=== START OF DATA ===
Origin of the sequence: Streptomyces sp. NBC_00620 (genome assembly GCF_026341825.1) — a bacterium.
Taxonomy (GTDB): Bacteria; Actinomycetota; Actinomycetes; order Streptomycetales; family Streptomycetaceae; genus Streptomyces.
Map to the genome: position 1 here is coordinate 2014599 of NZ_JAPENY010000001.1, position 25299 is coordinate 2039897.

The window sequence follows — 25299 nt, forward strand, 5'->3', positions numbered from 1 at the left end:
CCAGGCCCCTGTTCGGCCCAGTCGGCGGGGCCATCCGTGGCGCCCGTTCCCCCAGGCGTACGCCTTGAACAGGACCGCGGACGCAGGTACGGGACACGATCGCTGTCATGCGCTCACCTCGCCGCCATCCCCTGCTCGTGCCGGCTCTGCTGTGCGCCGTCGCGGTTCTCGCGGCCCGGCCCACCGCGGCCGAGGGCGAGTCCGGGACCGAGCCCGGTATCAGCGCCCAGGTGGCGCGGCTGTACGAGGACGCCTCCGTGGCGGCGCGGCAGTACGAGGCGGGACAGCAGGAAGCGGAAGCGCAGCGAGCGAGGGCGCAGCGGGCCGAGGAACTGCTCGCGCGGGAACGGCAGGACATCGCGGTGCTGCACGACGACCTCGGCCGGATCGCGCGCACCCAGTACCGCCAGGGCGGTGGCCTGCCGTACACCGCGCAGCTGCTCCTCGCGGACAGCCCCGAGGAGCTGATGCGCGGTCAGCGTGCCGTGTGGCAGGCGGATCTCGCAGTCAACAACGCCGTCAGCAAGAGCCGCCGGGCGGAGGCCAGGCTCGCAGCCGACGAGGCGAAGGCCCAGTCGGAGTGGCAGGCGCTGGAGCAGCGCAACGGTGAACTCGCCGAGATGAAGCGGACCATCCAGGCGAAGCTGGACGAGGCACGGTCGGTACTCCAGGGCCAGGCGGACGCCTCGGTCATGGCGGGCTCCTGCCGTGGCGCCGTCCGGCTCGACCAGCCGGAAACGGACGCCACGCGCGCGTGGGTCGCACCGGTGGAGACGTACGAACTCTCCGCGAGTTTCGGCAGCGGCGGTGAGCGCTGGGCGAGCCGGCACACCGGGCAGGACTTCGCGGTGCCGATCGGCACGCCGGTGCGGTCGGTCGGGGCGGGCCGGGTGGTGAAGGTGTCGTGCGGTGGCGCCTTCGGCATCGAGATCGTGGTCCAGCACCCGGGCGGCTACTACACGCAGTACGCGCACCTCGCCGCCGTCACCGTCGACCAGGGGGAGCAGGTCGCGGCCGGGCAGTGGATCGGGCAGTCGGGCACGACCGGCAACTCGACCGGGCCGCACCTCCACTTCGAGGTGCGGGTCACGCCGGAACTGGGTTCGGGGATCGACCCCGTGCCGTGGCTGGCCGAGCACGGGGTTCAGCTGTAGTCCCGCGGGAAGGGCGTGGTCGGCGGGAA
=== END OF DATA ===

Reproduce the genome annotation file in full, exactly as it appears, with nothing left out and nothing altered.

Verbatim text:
Origin of the sequence: Streptomyces sp. NBC_00620 (genome assembly GCF_026341825.1) — a bacterium.
Taxonomy (GTDB): Bacteria; Actinomycetota; Actinomycetes; order Streptomycetales; family Streptomycetaceae; genus Streptomyces.
Map to the genome: position 1 here is coordinate 2014599 of NZ_JAPENY010000001.1, position 25299 is coordinate 2039897.

The window sequence follows — 25299 nt, forward strand, 5'->3', positions numbered from 1 at the left end:
CCAGGCCCCTGTTCGGCCCAGTCGGCGGGGCCATCCGTGGCGCCCGTTCCCCCAGGCGTACGCCTTGAACAGGACCGCGGACGCAGGTACGGGACACGATCGCTGTCATGCGCTCACCTCGCCGCCATCCCCTGCTCGTGCCGGCTCTGCTGTGCGCCGTCGCGGTTCTCGCGGCCCGGCCCACCGCGGCCGAGGGCGAGTCCGGGACCGAGCCCGGTATCAGCGCCCAGGTGGCGCGGCTGTACGAGGACGCCTCCGTGGCGGCGCGGCAGTACGAGGCGGGACAGCAGGAAGCGGAAGCGCAGCGAGCGAGGGCGCAGCGGGCCGAGGAACTGCTCGCGCGGGAACGGCAGGACATCGCGGTGCTGCACGACGACCTCGGCCGGATCGCGCGCACCCAGTACCGCCAGGGCGGTGGCCTGCCGTACACCGCGCAGCTGCTCCTCGCGGACAGCCCCGAGGAGCTGATGCGCGGTCAGCGTGCCGTGTGGCAGGCGGATCTCGCAGTCAACAACGCCGTCAGCAAGAGCCGCCGGGCGGAGGCCAGGCTCGCAGCCGACGAGGCGAAGGCCCAGTCGGAGTGGCAGGCGCTGGAGCAGCGCAACGGTGAACTCGCCGAGATGAAGCGGACCATCCAGGCGAAGCTGGACGAGGCACGGTCGGTACTCCAGGGCCAGGCGGACGCCTCGGTCATGGCGGGCTCCTGCCGTGGCGCCGTCCGGCTCGACCAGCCGGAAACGGACGCCACGCGCGCGTGGGTCGCACCGGTGGAGACGTACGAACTCTCCGCGAGTTTCGGCAGCGGCGGTGAGCGCTGGGCGAGCCGGCACACCGGGCAGGACTTCGCGGTGCCGATCGGCACGCCGGTGCGGTCGGTCGGGGCGGGCCGGGTGGTGAAGGTGTCGTGCGGTGGCGCCTTCGGCATCGAGATCGTGGTCCAGCACCCGGGCGGCTACTACACGCAGTACGCGCACCTCGCCGCCGTCACCGTCGACCAGGGGGAGCAGGTCGCGGCCGGGCAGTGGATCGGGCAGTCGGGCACGACCGGCAACTCGACCGGGCCGCACCTCCACTTCGAGGTGCGGGTCACGCCGGAACTGGGTTCGGGGATCGACCCCGTGCCGTGGCTGGCCGAGCACGGGGTTCAGCTGTAGTCCCGCGGGAAGGGCGTGGTCGGCGGGAA